Gurinder Chada is truly a determined filmmaker that has a good eye for a premise and a true talent for writing and directing. Her choices of premises will 90% of the time have an Asian influence theme due to her proud roots that are simply intriguing to gain knowledge about. ‘Bend it Like Beckham,’ ‘Bride and Prejudice’ and ‘It’s a Wonderful Afterlife’ are to name but a few amazing films that tackle Asian culture becoming accustomed to Western culture. However in ‘Viceroy’s House’ comes her most personal and ambitious film yet. One may ponder the reason why that is? It is simply because it is her most educational, biographical and historical film to date.
In 1947, Lord Mountbatten (Hugh Bonneville) assumes the post of last Viceroy, charged with handing India back to its people, living upstairs at the house which was the home of British rulers, whilst 500 Hindu, Muslim and Sikh servants lived downstairs. Part of the film is about how people of different religions must put their differences aside and work together to serve the Viceroy and his family. Sadly most people know that this is easier said than done. It is intriguing to see that there are no graphic or cruel British racial stereotypes towards Indian’s and if there are it is admirable that Gillian Anderson’s Edwina Mountbatten, wife to the Viceroy promotes equality and respect for her servants. Anderson’s performance is charming as she discourages prejudice and desires what most people yearn for which is for all religions to be in peace and harmony.
A huge subplot, straying aside from the politics of partition is the loving relationship between a Muslim personal assistant and a Hindu servant. Huma Qureshi plays the beautiful Aalia in a strong and vulnerable manner, whereas the striking, masculine Manish Dayal as Jeet brings a fascinating theme of Romeo wooing his Juliet. The viewer may ask themselves are these our leading characters or pivotal characters of the film? To put it bluntly, they are the supporting characters that convey the common tragedies of relationships that still occur today. It may make the viewer decide that religion can be a beast as it always interferes with love as well as the prejudice people in their midst.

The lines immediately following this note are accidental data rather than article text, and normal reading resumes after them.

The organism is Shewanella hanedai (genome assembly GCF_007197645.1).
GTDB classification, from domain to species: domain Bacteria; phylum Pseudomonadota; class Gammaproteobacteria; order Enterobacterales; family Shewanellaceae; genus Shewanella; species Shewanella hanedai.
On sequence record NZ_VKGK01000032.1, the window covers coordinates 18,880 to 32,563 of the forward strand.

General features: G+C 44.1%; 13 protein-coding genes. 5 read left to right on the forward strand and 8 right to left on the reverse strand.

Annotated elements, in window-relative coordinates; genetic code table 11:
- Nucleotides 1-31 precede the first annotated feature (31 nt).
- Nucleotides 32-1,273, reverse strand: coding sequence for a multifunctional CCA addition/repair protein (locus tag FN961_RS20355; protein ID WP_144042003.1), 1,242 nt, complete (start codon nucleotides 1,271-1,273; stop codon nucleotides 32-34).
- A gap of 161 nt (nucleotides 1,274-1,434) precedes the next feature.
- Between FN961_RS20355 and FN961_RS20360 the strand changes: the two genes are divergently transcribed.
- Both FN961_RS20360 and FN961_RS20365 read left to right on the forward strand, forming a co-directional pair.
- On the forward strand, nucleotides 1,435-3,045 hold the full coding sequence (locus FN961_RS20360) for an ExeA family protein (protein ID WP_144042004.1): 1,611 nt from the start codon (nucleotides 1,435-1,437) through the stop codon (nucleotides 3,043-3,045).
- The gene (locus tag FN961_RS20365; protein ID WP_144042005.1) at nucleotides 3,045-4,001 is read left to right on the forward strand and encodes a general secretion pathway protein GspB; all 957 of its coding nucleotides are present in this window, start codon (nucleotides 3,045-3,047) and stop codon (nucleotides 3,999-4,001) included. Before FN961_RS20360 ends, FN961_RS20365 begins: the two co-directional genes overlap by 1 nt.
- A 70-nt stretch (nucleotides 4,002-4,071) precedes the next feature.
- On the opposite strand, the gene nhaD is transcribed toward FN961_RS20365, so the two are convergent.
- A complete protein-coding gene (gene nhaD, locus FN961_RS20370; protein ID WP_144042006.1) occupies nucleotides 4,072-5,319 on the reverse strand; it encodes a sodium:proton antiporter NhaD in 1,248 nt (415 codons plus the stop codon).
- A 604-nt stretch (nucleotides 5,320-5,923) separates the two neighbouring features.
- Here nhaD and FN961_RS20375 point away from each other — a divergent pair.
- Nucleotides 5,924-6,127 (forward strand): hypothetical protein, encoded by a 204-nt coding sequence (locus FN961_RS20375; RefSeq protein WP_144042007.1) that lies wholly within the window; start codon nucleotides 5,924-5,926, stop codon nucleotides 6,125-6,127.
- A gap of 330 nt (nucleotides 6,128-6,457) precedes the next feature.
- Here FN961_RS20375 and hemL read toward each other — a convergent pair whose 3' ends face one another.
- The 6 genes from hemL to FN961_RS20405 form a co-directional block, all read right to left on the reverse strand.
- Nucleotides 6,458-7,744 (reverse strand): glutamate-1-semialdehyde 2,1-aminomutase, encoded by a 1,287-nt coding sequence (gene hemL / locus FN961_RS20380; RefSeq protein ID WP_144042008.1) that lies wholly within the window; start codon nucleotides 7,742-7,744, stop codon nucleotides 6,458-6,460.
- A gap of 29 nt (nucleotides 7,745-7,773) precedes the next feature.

Gurinder Chada has written and directed a film of educational and historical facts. It is also a risk for her to not show the brutality that took place as India and Pakistan were to be divided. It is a fact that many brutal deaths occurred during the partition, hence to show this in an implied manner only, is a bold decision, unlike Richard Attenborough’s ‘Ghandi’ or Spielberg’s ‘Schindler’s List,’ a lack of violence in the film reduces the cruel factual realities. However, sometimes violence doesn’t need to dominate a film. As long as the humanistic and organic nature of powerful storytelling can take place, this is what counts most of all.
Viceroy’s House is worth watching in order to gain insight of how India and Pakistan divided. It is impressive that Chada makes the viewer decide who’s to blame for the tragedy that erupted. Was it the British Empire who abandoned the country to be independent leaving them in a terrible state? Or was it the people of different religions that caused the worst partition in history? You’ll decide by simply watching it.
Drama, History | UK, 2017 | 12A | 3rd March 2017 (UK) | Pathe UK | Dir.Gurinder Chada | Gillian Anderson, Michael Gambon, Hugh Bonneville, Manish Dayal, Om Puri, Huma Qureshi